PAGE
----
Trump Still “Wins” The Mueller Report. So what’s the problem?
Painfully awkward moments in the Senate, as Attorney General Bill Barr did an unbelievable amount of “masterful hair splitting”, (as Rhode Island Democratic Senator Sheldon Whitehouse put it), before the Senate Judiciary Committee, and defended a bunch of conclusions and actions that seem inordinately protective of the President.
All this against the backdrop of a newly-public letter from Special Counsel Robert Mueller to Barr, which states that Barr “did not fully capture the context, nature, and substance” of Mueller’s “work and conclusions”. And, as a result, “there is now public confusion about critical aspects of the results of the investigation”. (Mueller’s letter is actually a follow-up to an initial letter he sent Barr’s way the a couple of days before, expressing the same concerns). Barr colorfully and disparagingly called the letter “a bit snitty“, and dismissively speculated it probably wasn’t written by Mueller himself.
Here’s a full copy of the slightly more than one-page letter, which is signed by Mueller (click on it to see the whole thing):
A lot the sparring with Barr centers around what he means when he uses certain words. (Which frankly may be crucially vital to parse for legal purposes, but is generally pretty boring). Primarily, whether Barr’s initial public communication (a 4-page letter on March 24th), was a “summary” of Mueller’s report or a statement of “principal conclusions”, which is what Barr’s calling it. (And he has, in fact, gone out of his way not to call it a “summary”, perhaps in anticipation of this line of inquiry). To us, as we said at the time Barr issued that first document, it was neither. It was a description of the report. Like a middle-school book report. We said that primarily because Barr (strangely, it seemed to us), barely quoted directly from Mueller’s report at all. The main reason that’s at all important, is it allows Barr to contend he didn’t inaccurately or incompletely summarize the Mueller report, for the simple fact that he wasn’t actually summarizing it.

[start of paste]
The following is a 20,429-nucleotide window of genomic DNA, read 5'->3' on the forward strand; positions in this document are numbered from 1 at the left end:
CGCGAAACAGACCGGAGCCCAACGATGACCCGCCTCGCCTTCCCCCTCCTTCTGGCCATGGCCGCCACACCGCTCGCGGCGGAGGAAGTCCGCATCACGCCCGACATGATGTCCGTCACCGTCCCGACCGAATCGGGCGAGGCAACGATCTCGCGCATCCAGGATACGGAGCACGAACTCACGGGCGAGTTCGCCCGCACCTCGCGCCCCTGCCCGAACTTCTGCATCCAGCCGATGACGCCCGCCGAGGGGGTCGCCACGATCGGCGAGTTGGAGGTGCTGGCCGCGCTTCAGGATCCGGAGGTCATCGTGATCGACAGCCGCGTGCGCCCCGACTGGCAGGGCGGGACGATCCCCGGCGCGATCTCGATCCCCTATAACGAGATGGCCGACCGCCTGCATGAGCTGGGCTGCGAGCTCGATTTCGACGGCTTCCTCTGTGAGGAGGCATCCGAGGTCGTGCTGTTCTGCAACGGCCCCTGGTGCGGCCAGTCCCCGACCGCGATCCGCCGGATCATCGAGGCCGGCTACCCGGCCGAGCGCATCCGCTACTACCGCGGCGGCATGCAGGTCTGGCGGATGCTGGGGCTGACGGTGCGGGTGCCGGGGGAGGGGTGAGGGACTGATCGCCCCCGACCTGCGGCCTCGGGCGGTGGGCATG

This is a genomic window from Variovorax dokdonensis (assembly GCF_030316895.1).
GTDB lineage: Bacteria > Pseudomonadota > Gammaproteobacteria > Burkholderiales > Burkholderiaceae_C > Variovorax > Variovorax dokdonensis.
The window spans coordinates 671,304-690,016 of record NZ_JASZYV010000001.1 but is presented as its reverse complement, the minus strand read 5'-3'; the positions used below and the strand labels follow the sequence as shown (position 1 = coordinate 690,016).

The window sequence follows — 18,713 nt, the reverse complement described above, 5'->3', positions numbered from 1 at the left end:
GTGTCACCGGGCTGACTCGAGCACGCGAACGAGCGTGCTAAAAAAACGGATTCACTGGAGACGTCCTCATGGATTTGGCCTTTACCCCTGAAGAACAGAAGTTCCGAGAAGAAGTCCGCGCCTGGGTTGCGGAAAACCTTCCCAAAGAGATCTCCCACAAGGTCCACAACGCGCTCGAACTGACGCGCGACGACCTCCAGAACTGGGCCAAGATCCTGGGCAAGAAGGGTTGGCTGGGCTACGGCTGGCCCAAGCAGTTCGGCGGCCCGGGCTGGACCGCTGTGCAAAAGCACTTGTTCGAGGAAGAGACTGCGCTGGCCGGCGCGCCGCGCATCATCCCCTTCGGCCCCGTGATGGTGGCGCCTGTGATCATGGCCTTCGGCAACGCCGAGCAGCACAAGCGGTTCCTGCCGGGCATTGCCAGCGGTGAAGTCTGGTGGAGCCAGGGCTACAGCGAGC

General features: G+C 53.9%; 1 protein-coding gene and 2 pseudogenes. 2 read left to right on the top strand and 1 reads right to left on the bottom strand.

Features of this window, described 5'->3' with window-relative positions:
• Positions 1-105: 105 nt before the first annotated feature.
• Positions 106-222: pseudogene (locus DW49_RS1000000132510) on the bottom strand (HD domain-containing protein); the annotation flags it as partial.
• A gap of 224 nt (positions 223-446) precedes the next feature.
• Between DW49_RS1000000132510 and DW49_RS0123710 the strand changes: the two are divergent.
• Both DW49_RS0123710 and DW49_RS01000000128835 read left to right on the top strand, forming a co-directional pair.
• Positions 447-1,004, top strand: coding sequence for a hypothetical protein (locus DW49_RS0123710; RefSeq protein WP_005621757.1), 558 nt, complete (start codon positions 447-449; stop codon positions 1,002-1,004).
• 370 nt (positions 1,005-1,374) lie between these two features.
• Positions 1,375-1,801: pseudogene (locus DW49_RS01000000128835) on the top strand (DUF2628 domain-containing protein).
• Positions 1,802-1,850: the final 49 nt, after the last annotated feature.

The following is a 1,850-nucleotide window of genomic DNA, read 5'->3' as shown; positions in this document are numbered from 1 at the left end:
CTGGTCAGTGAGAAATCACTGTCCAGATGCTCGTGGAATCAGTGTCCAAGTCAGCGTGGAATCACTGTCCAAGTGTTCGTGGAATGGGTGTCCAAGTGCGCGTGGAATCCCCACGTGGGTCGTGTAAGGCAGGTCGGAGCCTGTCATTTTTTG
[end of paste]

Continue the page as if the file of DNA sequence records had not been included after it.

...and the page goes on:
Barr also defended his use of the word “spying” to characterize counterintelligence operations the F.B.I. may have conducted within the Trump campaign. Barr insisted he doesn’t consider the word “spying” to be pejorative. Saying it’s “commonly used in the press to refer to authorized activity”, and “it’s commonly used by me.” First of all, while the latter part of that may be true (since we can’t see inside Barr’s mind and haven’t spent any time around him), it’s definitely not used by the media as an “everyday”, neutral word. (We certainly wouldn’t use the word “spying” to indicate anything other than something intrusive and clandestine, if not outright nefarious.) And there can be no argument it’s being used by the President to throw fireballs at Democrats and other political enemies, as well as the country’s entire intelligence apparatus. Barr feigning that he doesn’t damn well know that is ludicrous.